Sie sind auf Seite 1von 18

The Missing Piece

Quantifying Non-Completion Pathways to Success

Presented by Kathy Booth | October 9, 2013

Whats Completion Got to Do with It?


What Student Course-Taking Behaviors Can Tell Us
In a study published in 2010 in the journal Research in Higher Education, Peter Riley Bahr followed course-taking patterns over seven years for 165,921 first-time California community college students who enrolled in at least one credit or noncredit course in fall 2001. He found that 30% of students:
o
CTE 3% Completion -Unlikely 28%

Noncredit 1%

SkillsBuilder 30%

Completion -Likely 38%

Took an average of one course a year for two years Attempted an average of 7 credits Passed their courses at a rate of 94%, but completed a credential or transferred at a rate of only 9%

o o

First-Time Student Types, Based on Head Count

the skills-builders

Identifying a Skills-Builder Cohort


Working with WestEd, Bahr conducted further analyses of course-taking patterns among the first-time students who entered the CCC system between fall 2002 and summer 2006. He focused his next phase of research on low-unit skills-builder students who: o Do not attain a degree, community college certificate, or transfer to a four-year college within six years of entering college o Enroll for no more than four semesters o Carry a mean course load of six or fewer credits o Achieve a unit success rate of at least 70% One in seven (14%) students met this definition.

Identifying Skills-Builder Course Clusters


Using the California Community College Taxonomy of Programs (TOP), Bahr examined:

o the percentage of skills-builder students who took for-credit courses in the 24 broad fields of study defined in the TOP
o whether these students continued in the same field during successive semesters o the percentage of courses taken in each of the 220 TOP subfields by skills-builders who began in each of the broad fields in which these students primarily are found

Documenting Wage Outcomes


Bahr linked quarterly earnings data from the California unemployment insurance database with credits earned in each of the 220 TOP subfields for first-time students who: o were successful in their coursework but did not complete a credential or transfer o were between the ages of 20 and 50 at entry

o had at least one quarterly earnings record prior to college entry and after college entry
This group included both skills-builders and other highly successful non-completers.

Findings: Student Attributes


Skills-builder students had the following characteristics: o enrolled for an average of 1.7 semesters and attempted an average of 5 credits o three-fifths stayed just one semester, one-fifth continued for two semesters, and one-fifth continued for up to four semesters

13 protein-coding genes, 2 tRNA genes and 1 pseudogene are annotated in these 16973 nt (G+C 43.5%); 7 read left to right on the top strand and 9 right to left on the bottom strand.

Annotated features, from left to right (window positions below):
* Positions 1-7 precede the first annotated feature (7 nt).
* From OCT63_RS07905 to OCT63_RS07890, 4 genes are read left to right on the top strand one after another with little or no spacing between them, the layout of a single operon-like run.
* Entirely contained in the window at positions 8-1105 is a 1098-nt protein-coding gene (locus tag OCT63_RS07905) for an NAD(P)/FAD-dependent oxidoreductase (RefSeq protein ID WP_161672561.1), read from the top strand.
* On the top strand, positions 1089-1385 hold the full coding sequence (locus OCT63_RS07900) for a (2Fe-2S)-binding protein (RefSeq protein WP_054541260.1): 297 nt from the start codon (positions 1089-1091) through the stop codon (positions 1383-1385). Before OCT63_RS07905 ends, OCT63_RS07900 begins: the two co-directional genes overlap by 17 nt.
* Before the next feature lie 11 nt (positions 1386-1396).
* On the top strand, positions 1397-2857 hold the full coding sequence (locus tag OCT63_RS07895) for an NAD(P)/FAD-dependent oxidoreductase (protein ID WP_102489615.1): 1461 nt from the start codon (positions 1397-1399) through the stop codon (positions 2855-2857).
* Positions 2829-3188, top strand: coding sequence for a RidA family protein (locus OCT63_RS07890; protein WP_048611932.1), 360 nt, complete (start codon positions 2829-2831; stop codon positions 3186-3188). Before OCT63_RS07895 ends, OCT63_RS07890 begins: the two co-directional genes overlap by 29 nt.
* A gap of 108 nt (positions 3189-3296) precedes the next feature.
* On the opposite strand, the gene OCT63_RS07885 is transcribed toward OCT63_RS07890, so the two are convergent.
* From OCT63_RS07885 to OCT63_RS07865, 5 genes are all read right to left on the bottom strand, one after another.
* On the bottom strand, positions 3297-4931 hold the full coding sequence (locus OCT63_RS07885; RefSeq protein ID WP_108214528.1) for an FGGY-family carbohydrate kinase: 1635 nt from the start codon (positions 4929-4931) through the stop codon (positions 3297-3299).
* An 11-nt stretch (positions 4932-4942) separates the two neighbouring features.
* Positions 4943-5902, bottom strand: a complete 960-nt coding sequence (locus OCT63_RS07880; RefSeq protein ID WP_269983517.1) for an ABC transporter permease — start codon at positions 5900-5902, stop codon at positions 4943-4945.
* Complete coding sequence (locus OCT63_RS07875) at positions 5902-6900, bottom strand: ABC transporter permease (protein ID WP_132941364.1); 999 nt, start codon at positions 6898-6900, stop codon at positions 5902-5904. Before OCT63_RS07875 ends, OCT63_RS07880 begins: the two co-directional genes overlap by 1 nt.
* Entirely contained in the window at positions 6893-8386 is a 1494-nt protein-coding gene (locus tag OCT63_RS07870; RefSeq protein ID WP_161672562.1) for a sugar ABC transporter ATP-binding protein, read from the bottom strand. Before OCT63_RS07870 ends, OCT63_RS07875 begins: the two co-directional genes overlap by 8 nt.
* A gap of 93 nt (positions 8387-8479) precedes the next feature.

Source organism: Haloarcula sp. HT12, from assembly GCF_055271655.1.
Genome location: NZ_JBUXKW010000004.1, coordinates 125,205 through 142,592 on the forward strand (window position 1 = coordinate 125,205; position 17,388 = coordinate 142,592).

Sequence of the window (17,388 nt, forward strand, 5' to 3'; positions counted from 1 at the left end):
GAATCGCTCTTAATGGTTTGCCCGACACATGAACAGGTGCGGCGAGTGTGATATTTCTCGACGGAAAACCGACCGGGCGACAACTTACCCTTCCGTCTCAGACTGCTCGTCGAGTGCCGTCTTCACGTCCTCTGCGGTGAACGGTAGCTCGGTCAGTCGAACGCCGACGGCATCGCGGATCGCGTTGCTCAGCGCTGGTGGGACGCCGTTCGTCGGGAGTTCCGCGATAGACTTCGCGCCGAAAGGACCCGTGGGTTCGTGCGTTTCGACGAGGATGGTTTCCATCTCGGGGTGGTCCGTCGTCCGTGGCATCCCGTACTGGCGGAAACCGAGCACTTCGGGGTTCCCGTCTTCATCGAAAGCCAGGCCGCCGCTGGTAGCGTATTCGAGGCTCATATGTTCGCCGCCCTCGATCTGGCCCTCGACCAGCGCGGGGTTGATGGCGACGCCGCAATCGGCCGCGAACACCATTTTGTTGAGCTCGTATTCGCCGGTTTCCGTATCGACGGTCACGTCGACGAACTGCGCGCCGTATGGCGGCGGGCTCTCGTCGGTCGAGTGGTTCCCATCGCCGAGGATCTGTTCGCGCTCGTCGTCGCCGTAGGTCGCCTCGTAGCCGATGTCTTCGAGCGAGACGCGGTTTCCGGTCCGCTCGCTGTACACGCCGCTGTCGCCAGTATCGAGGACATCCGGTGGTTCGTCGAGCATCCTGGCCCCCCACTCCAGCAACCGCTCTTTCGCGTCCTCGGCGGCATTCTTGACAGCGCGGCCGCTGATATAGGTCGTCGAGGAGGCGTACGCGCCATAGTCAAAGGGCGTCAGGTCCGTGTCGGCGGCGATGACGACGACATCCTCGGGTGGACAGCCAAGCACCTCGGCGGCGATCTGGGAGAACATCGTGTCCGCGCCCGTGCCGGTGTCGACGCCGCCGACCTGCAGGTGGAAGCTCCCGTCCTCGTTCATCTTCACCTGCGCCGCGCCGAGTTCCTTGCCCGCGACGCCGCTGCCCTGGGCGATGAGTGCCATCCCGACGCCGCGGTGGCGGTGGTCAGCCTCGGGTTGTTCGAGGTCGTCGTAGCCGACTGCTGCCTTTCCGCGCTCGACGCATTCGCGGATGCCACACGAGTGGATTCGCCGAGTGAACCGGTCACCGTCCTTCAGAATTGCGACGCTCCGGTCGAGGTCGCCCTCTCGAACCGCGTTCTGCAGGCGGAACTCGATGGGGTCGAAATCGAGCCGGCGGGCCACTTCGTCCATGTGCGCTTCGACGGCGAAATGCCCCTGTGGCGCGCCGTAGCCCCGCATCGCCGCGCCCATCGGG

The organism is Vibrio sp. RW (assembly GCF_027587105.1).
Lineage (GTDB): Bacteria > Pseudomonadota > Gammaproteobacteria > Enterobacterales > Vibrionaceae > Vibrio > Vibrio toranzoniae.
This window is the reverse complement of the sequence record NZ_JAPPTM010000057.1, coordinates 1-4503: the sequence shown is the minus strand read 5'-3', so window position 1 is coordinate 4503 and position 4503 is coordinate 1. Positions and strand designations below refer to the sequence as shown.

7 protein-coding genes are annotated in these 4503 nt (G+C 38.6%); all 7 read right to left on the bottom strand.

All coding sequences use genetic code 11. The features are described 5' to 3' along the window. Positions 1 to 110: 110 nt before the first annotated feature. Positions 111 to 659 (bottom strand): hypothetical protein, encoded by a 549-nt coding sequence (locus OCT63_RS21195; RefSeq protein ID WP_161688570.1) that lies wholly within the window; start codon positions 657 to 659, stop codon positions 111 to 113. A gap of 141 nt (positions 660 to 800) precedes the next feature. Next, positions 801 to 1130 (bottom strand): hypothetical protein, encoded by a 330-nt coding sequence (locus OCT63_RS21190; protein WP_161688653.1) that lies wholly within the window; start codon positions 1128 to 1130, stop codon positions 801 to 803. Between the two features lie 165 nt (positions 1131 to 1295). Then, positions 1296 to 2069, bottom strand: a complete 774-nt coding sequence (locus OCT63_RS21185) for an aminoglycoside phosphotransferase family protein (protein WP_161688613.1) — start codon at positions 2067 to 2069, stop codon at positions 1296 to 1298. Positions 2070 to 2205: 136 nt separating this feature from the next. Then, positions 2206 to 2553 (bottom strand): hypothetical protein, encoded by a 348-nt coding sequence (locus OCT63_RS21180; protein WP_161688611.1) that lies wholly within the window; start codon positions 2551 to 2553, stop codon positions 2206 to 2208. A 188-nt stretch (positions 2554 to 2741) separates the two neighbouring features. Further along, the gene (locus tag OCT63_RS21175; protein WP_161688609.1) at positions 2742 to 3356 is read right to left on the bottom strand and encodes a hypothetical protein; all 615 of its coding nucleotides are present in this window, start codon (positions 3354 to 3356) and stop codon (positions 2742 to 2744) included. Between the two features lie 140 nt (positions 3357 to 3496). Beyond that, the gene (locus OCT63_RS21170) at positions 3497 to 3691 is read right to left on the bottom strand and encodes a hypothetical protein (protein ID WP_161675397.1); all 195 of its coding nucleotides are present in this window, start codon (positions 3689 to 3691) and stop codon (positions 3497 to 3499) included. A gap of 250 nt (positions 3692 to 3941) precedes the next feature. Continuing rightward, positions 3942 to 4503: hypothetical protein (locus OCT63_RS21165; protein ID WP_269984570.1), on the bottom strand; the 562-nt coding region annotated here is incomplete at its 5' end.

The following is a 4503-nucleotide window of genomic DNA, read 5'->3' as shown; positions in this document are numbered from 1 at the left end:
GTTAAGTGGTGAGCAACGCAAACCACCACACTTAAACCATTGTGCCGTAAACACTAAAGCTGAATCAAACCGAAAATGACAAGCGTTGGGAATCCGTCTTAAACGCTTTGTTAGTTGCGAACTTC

o achieved a unit success rate of 98%, with 71% earning a GPA of 3.0 or higher (compared to 28% for other first-time students).
o average age at college entry was 37 years, 51% male, 47% white, 33% Latino, 7% African American, and 7% Asian American

Findings: Fields of Study


About three-fifths (58%) of skills-builder students enrolled initially in fields that are primarily CTE:

o engineering and industrial technologies (19%)


o business and management (13%) o public and protective services (8%)

o family and consumer sciences (7%)


o information technology (5%) The remainder pursued fields like interdisciplinary studies, education, fine and applied arts, and humanities.

Findings: Fields of Study


Percentage of skills-builder students who enrolled in each of 24 fields of study in their first semester
Engineering and Industrial Technologies Business and Management Interdisciplinary Studies Education Public and Protective Services Fine and Applied Arts Family and Consumer Sciences Humanities Information Technology Mathematics Social Sciences Health Foreign Language Psychology Agriculture and Natural Resources Media and Communications Biological Sciences Physical Sciences Environmental Sciences and Technologies Commercial Services Law Architecture and Related Technologies Library Science Military Studies 0% 5% 10% 15% 20% Percentage of Skills-Builders Who Enrolled in Coursework

Field of Study

Findings: Persistence within a Field


Most CTE skills-builder students pursued courses within the same field of study if they continued for more than one semester: o engineering and industrial technologies (90%) o public and protective services (79%) Some students appeared to be pursuing focused crossdisciplinary studies: o in information technology, 45% of those who continued into a second semester enrolled in information technology and 17% enrolled in business and management

Findings: Dominant Subfields


Within the broader CTE fields, there were dominant subfields, such as: